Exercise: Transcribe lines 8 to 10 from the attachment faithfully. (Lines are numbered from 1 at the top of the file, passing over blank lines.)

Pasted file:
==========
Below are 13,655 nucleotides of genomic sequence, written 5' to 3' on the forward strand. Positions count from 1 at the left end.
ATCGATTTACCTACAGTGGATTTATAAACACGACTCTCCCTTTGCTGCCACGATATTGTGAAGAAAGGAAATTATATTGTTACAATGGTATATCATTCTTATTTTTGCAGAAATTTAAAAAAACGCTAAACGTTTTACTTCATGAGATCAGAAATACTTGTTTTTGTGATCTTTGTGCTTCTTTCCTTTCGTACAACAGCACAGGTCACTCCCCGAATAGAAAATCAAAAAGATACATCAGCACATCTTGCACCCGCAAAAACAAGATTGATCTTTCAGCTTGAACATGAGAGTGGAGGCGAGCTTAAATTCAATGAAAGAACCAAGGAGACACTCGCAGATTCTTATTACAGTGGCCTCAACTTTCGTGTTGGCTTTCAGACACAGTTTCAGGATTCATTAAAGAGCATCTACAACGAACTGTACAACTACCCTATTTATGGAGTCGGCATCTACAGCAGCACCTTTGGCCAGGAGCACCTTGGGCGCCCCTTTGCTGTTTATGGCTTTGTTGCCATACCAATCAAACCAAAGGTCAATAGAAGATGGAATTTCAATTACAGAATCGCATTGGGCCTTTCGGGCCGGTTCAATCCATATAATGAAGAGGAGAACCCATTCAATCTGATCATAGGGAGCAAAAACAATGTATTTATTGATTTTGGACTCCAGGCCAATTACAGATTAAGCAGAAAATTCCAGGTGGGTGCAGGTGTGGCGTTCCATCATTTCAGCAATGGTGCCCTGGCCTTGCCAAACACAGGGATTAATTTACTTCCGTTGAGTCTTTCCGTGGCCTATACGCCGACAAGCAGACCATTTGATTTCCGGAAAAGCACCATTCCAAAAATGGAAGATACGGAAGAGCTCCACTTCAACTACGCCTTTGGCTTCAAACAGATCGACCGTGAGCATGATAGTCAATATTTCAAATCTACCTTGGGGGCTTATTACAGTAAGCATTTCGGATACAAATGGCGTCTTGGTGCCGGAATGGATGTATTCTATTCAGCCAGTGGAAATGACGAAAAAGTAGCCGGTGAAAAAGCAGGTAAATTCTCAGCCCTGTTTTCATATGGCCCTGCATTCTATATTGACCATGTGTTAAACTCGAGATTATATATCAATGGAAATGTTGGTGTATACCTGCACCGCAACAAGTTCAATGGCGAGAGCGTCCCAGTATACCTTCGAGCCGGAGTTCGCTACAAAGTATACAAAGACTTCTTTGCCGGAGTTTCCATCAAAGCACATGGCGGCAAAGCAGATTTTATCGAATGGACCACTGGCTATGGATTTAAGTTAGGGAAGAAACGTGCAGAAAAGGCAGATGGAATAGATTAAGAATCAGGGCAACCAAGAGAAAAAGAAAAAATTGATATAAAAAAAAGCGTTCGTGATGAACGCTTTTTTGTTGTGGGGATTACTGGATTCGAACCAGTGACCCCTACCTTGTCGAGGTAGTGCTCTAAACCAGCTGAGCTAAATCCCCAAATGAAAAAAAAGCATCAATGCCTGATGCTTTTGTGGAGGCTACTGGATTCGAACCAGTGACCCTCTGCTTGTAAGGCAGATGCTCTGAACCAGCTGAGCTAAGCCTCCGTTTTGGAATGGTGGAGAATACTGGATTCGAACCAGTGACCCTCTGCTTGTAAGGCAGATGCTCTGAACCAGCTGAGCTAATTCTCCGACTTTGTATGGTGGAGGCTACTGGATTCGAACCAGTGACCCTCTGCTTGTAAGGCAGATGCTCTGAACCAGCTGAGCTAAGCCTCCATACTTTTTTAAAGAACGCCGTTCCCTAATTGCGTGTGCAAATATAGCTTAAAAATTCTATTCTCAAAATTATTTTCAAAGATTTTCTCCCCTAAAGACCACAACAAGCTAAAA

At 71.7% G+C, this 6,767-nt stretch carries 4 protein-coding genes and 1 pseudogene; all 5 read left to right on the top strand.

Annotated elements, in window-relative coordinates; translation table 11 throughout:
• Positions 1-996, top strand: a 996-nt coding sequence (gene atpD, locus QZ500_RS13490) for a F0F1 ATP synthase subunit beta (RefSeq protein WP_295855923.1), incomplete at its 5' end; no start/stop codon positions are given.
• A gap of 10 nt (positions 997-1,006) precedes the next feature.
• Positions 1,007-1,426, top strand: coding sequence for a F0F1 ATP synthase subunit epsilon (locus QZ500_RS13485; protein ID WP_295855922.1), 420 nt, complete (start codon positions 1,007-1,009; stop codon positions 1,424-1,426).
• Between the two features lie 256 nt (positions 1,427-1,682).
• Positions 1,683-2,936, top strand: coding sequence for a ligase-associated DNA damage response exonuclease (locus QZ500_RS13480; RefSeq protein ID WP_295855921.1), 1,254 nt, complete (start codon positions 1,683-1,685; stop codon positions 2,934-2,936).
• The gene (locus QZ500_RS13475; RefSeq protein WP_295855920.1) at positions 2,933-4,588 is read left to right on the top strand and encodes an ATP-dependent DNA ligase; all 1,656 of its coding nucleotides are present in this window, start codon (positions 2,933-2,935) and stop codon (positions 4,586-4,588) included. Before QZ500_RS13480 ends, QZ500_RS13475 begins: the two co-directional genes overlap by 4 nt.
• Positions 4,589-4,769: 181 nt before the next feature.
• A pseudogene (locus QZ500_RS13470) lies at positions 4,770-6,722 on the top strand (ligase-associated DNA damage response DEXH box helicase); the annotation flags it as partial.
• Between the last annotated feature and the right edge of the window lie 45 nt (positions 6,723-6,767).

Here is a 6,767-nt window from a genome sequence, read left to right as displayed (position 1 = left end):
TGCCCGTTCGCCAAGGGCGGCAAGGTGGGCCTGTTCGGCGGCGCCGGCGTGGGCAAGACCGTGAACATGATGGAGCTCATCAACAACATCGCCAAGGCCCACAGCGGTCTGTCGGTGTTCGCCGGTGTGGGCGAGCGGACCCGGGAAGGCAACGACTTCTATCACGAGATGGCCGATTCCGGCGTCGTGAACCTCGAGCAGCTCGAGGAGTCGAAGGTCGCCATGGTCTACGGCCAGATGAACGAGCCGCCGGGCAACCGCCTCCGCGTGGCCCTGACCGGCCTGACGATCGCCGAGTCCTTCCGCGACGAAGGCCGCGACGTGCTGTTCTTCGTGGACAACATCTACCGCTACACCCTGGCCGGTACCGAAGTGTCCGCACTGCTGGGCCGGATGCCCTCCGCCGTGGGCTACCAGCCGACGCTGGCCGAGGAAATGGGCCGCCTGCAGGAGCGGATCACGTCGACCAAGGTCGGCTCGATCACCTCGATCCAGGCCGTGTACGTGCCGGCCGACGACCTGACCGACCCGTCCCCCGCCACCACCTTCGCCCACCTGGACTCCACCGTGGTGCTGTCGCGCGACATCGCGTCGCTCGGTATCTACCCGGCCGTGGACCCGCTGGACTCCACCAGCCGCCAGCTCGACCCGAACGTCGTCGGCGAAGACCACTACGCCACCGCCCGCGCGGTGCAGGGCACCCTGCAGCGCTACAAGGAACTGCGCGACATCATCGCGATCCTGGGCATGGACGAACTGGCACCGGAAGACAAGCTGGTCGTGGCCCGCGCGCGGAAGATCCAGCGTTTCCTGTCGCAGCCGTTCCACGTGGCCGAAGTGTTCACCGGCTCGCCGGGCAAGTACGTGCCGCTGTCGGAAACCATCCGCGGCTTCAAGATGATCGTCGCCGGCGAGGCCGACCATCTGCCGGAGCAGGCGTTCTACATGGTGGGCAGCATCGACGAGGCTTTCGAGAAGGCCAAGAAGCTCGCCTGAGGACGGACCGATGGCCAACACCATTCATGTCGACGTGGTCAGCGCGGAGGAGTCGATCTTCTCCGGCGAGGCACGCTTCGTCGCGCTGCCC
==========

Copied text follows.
• Between the two features lie 256 nt (positions 1,427-1,682).
• Positions 1,683-2,936, top strand: coding sequence for a ligase-associated DNA damage response exonuclease (locus QZ500_RS13480; RefSeq protein ID WP_295855921.1), 1,254 nt, complete (start codon positions 1,683-1,685; stop codon positions 2,934-2,936).
• The gene (locus QZ500_RS13475; RefSeq protein WP_295855920.1) at positions 2,933-4,588 is read left to right on the top strand and encodes an ATP-dependent DNA ligase; all 1,656 of its coding nucleotides are present in this window, start codon (positions 2,933-2,935) and stop codon (positions 4,586-4,588) included. Before QZ500_RS13480 ends, QZ500_RS13475 begins: the two co-directional genes overlap by 4 nt.